Chinese writer Mo Yan has won this year’s Nobel prize for Literature.
The man himself, who’s pen name means “Don’t speak” is said to have been overjoyed and terrified.
The announcement was made by Permanent Secretary of the Swedish Academy, Peter Englund in Stockholm.
The committee said that the author mixed fantasy and reality to create a world reminiscent of the writings of William Faulkner and Gabriel Garcia Marquez.
Sentiments shared by some students at Beijing Normal University: “His works cover a wide range of topics,” said Zhao Ming. “We can share many of the author’s and our own inner thoughts and feelings about history through reading his books.”
But critics say given his pen name means silence, his reward sends out the wrong message to Chinese people.
“‘Don’t speak’ is a very real portrayal of the current political situation in China,” says blogger and journalist Wen Yunchao. “People in China will get the message that you can become an accomplice of an authoritarian government. As long as you have made enough contributions to literature you will have the chance to win the most prestigious international award. Morally and politically, this will bring devastating consequences,” he added.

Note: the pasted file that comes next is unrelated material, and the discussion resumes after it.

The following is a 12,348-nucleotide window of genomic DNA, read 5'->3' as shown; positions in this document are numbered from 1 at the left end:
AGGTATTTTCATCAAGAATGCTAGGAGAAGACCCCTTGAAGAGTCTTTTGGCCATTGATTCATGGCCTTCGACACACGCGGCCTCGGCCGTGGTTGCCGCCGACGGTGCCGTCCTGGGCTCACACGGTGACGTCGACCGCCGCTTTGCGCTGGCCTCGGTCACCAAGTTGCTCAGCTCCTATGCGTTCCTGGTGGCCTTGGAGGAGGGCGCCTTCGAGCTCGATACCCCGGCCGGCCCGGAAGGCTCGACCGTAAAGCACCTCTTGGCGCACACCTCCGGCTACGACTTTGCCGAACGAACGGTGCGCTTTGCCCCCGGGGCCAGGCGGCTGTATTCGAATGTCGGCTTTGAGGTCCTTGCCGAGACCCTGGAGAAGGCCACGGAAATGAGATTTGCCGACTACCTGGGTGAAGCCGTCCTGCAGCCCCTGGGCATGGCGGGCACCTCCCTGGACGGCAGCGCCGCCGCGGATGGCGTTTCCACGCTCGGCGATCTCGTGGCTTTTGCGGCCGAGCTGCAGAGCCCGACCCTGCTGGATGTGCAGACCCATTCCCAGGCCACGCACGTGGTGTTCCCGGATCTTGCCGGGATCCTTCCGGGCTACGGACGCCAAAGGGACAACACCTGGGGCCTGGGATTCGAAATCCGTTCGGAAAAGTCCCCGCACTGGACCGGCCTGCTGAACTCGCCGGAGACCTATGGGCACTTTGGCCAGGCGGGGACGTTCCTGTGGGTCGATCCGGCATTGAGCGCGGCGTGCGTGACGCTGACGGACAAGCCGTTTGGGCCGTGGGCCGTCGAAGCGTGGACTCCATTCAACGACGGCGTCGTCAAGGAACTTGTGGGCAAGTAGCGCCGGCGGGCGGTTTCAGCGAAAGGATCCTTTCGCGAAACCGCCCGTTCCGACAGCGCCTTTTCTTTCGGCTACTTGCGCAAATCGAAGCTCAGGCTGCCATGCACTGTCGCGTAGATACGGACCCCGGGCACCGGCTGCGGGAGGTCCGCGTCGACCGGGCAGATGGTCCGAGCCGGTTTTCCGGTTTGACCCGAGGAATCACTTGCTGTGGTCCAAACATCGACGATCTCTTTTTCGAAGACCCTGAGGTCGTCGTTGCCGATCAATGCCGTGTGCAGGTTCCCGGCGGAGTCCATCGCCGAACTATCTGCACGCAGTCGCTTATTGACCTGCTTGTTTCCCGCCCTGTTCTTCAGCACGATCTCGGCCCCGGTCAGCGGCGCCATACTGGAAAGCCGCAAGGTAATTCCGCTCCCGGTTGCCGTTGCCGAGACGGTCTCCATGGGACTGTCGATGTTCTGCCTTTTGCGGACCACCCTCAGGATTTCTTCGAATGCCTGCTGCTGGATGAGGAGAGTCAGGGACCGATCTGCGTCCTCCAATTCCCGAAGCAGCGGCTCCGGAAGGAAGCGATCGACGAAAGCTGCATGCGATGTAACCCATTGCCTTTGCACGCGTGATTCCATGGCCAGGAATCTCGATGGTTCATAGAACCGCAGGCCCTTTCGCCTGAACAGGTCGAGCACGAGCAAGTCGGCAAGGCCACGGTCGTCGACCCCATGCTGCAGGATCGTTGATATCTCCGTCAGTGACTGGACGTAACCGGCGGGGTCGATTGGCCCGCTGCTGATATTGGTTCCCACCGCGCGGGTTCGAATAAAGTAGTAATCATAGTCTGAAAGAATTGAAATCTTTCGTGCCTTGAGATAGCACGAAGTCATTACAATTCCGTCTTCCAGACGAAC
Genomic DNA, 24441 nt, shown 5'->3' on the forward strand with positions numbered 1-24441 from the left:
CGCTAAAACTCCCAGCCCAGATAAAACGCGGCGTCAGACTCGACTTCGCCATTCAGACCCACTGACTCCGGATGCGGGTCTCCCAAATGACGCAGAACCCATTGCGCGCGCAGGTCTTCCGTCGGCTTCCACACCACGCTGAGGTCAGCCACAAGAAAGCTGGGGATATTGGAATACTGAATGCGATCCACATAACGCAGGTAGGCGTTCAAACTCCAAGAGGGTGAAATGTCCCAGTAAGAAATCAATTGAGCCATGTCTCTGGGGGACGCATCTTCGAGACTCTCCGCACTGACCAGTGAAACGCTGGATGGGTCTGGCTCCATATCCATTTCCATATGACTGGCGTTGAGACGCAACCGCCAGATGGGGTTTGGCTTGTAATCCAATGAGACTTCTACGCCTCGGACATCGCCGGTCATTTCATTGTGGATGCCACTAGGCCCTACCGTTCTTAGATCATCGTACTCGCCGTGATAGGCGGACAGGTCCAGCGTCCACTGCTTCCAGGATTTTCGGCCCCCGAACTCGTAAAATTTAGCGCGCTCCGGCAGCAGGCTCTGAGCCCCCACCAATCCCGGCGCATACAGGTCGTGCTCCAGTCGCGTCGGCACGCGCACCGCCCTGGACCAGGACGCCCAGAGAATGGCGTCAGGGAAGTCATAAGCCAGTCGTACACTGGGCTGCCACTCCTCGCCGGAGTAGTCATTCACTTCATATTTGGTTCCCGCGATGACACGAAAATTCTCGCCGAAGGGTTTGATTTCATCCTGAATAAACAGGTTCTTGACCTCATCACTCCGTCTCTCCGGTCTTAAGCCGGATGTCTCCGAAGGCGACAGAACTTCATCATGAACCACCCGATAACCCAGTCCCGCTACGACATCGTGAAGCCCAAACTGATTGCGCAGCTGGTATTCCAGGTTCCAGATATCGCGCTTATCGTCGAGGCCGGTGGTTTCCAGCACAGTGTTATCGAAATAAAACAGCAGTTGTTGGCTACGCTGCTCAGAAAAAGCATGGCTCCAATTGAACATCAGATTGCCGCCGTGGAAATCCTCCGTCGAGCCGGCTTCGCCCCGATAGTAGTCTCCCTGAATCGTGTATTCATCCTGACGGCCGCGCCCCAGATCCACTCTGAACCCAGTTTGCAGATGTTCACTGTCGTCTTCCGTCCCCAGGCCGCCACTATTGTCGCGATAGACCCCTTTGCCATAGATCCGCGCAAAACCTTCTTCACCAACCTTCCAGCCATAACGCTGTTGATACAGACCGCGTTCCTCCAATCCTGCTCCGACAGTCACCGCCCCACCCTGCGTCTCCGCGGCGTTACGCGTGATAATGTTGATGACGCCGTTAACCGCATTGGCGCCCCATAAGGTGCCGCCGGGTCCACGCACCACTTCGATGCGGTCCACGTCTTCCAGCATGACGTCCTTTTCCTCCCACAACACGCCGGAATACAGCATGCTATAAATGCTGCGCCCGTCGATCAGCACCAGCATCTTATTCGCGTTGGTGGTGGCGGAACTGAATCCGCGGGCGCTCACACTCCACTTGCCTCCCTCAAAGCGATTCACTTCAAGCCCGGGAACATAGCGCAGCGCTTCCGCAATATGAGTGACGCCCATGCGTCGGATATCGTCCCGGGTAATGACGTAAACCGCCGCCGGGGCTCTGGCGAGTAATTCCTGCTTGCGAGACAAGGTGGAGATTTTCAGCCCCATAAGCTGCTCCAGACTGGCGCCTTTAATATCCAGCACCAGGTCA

Mo is best known in the West for “Red Sorghum”, which portrayed the hardships endured by farmers in the early years of communist rule. His titles also include “Big Breasts and Wide Hips” and “The Republic of Wine”.